The Prime Minister has announced a national inquiry into the contaminated blood scandal that killed more than 2,400 people.
The scandal, which took place in the 1970s and 80s, saw thousands of patients given blood products contaminated with hepatitis C and HIV.
Many of those affected were not warned of the risks and believe there was a cover-up, according to the police.
A recent parliamentary report revealed that an estimated 7,500 patients were infected by imported blood products.
Many patients were being treated for haemophilia, an inherited disorder that impairs the body’s ability to make blood clots. The regular treatment involved a clotting agent, Factor VIII, which is made from donated blood.
Survivors and the families of those affected in what the Prime Minister has rightly called “an appalling tragedy” deserve to know what has happened. Since 2014 the NHS has a duty of candour to let victims of medical accidents know when and how something has gone wrong and it can be a criminal offence to fail to do so.
It was revealed that the imported supplies were infected, with some plasma used to make Factor VIII coming from US prison inmates, who sold their blood.
The Prime Minister told the BBC: "They (victims and families of victims) deserve answers, and the inquiry that I have announced today will give them those answers, so they will know why this happened, how it happened.
"This was an appalling tragedy and it should never have happened."
Families of patients who died – in what has since been called the worst treatment disaster in the history of the NHS – will be consulted about whether a public Hillsborough-style inquiry or a judge-led statutory inquiry will take place.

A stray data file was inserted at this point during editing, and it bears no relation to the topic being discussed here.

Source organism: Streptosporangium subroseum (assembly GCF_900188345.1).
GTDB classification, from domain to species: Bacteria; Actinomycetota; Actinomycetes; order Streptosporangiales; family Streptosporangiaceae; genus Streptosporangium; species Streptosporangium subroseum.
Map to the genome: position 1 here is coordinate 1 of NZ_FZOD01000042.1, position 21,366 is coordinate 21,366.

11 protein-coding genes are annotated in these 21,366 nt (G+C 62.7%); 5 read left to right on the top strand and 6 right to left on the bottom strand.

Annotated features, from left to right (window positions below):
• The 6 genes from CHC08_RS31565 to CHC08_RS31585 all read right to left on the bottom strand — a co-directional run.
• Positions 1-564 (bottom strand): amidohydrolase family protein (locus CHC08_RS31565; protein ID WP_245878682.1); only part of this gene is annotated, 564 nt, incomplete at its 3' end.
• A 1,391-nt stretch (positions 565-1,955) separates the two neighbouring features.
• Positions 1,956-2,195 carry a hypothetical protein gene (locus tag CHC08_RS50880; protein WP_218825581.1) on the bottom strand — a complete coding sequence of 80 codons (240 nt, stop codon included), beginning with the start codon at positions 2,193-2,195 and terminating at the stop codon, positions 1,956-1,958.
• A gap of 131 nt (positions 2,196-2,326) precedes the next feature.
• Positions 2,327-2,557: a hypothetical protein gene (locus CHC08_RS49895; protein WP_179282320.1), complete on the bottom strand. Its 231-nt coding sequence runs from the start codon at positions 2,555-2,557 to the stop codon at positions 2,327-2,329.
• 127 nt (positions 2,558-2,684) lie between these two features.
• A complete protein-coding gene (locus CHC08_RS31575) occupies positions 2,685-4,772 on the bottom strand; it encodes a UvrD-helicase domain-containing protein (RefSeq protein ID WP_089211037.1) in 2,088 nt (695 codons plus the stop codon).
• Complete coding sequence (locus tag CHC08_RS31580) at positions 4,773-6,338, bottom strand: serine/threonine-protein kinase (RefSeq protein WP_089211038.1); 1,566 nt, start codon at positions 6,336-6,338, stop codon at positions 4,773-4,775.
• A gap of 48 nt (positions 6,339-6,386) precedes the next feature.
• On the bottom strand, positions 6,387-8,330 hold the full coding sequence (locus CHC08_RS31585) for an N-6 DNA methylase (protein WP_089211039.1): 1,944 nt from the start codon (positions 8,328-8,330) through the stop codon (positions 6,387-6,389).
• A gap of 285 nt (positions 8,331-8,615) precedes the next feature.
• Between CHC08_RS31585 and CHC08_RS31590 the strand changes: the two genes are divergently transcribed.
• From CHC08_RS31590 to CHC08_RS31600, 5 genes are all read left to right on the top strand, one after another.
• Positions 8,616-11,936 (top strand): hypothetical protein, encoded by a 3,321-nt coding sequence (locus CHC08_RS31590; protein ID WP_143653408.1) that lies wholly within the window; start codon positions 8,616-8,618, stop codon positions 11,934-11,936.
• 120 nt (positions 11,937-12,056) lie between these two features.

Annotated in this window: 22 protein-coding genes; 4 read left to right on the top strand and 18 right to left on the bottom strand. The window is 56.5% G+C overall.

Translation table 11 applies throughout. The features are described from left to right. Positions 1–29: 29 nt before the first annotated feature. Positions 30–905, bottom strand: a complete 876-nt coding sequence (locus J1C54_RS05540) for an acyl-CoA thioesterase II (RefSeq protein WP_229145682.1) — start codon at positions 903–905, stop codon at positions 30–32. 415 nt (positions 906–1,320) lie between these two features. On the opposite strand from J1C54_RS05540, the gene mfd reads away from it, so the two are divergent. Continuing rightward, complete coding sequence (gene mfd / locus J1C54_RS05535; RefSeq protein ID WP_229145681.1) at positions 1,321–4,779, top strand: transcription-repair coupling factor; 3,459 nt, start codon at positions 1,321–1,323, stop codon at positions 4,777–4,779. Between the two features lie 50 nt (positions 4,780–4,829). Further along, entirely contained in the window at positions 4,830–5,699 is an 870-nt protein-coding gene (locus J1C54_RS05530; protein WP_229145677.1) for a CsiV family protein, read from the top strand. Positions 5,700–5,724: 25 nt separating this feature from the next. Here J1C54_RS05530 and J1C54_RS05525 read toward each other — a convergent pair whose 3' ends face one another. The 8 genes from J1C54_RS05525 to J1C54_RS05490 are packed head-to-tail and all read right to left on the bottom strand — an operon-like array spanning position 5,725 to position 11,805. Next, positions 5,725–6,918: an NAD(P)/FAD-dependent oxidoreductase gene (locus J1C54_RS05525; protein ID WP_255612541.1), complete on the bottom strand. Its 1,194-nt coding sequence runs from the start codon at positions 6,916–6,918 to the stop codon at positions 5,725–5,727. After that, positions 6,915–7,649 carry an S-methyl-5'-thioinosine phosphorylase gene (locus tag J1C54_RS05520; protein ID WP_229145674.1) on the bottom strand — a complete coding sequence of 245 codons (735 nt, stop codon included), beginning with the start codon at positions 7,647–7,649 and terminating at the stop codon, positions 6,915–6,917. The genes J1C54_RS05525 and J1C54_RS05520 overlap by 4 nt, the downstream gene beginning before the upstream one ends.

Sarah Sedge, a medical negligence specialist at Slater and Gordon, said: “Survivors and the families of those affected in what the Prime Minister has rightly called “an appalling tragedy” deserve to know what has happened. Since 2014 the NHS has a duty of candour to let victims of medical accidents know when and how something has gone wrong and it can be a criminal offence to fail to do so. When a mistake made by a healthcare provider on any level leads to the harm of a patient, an explanation should be expected; but in a case of avoidable harm of this magnitude that has affected so many lives, the level of the inquiry ought to be accordingly stepped up.
“We hope that this long-awaited investigation will bring the survivors and affected families clarity and help them to move forward with their lives.”
Anyone who received a blood transfusion before 1991 is potentially at risk of Hepatitis C infection. Improvements in donor vetting meant that UK patients were receiving safer blood treatments from 1986.